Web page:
Star demands justice, but what about other women?

In a country with an alarming level of rape and assault, it took a popular personality with strong connections of her own to hold a tycoon to account

Sasa wasn’t meant to survive. The bodyguard of Cambodian tycoon Sok Bun, who had just viciously beaten her in a nightclub, put his gun to her head and pulled the trigger.

According to Sasa, the gun jammed. She was spared a bullet, but the stomping, kicking and beating continued.

“I could not [get up] because he grabbed my hair and he put my head down and he stepped on my head again and again. It was very painful. A waiter tried to help me, but [Sok Bun] did not stop,” Sasa, a well-known TV personality whose real name is Ek Socheata, said in an interview after the assault.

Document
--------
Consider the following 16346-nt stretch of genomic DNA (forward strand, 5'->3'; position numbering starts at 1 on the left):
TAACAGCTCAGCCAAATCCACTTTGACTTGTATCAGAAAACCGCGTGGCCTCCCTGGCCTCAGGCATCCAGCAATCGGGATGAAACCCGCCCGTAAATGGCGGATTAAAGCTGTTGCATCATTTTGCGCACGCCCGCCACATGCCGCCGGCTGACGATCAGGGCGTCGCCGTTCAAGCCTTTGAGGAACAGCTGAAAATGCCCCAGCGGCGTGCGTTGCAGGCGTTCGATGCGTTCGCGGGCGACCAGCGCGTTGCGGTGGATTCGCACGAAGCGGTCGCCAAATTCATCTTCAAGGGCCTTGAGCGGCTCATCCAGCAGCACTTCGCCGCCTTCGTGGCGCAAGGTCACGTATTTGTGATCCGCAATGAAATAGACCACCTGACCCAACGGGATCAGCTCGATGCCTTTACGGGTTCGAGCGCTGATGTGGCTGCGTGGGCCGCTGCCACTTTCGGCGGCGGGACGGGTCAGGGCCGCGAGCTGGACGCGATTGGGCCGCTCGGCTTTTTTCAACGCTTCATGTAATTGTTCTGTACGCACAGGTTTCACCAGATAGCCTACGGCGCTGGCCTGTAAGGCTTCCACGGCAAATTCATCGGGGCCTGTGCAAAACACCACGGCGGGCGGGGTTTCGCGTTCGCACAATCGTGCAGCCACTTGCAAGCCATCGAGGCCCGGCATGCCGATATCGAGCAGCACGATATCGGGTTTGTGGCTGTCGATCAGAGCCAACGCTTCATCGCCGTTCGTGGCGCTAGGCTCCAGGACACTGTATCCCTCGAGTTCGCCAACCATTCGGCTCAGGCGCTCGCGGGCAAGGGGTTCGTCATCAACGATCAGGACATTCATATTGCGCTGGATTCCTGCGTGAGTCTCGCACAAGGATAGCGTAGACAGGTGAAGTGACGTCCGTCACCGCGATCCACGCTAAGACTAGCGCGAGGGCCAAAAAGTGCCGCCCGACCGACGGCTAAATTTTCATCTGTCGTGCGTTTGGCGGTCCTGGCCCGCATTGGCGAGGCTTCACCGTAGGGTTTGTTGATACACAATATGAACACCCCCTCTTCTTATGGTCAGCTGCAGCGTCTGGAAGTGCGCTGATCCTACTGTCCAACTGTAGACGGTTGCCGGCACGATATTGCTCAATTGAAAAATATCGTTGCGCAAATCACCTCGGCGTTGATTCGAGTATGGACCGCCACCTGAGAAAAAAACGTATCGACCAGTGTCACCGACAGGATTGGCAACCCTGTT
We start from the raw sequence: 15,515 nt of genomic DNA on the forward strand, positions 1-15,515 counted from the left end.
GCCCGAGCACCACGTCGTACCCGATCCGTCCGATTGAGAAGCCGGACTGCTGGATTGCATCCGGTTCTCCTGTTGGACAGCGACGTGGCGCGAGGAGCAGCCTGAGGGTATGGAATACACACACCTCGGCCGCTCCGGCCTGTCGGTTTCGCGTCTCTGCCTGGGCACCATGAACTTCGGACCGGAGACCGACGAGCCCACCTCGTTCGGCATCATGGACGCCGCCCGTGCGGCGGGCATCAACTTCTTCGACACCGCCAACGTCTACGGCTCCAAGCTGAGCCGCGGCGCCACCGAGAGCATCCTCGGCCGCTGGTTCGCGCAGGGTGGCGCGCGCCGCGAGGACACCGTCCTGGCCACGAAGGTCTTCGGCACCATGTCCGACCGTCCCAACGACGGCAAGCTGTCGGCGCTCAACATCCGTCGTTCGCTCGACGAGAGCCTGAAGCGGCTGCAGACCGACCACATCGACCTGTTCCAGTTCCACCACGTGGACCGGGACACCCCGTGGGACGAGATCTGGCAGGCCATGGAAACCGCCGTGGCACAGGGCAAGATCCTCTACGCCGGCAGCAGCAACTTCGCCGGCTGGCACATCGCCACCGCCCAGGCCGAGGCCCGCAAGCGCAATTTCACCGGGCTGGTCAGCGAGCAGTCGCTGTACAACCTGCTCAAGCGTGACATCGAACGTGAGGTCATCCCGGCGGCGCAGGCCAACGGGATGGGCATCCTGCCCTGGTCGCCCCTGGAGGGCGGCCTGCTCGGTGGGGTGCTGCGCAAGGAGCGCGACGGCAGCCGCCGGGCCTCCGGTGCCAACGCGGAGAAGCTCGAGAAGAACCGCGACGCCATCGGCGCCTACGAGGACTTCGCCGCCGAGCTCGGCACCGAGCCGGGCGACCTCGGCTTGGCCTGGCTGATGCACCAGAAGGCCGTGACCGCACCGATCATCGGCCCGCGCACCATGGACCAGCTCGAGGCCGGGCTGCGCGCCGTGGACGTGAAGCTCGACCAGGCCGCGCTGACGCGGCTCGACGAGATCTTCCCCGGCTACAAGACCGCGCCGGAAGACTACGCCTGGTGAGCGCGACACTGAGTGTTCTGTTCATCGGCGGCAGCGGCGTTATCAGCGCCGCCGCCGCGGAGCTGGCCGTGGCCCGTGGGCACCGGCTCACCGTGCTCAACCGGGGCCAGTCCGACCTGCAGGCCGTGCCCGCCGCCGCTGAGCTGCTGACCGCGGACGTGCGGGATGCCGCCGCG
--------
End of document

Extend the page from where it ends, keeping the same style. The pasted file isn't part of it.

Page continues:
It had all started with a night out with a Japanese friend, she recounted. They went drinking with Sok Bun. Once her Japanese friend was intoxicated, Sok Bun and his bodyguard tried to drag her out of the nightclub and into their SUV.

Sasa stepped in. She said her friend was asking for help and feared being kidnapped and raped. Minutes later, Sasa’s body was covered in bruises, her right eye bruised and closed after Sok Bun stomped on her face. She was taken to a Bangkok hospital for treatment.

That was on July 2. Sasa then wanted to file a complaint with the police. She knew her assailant’s identity and had security video footage that showed the shocking incident. But police officials, she said, advised her against making a complaint.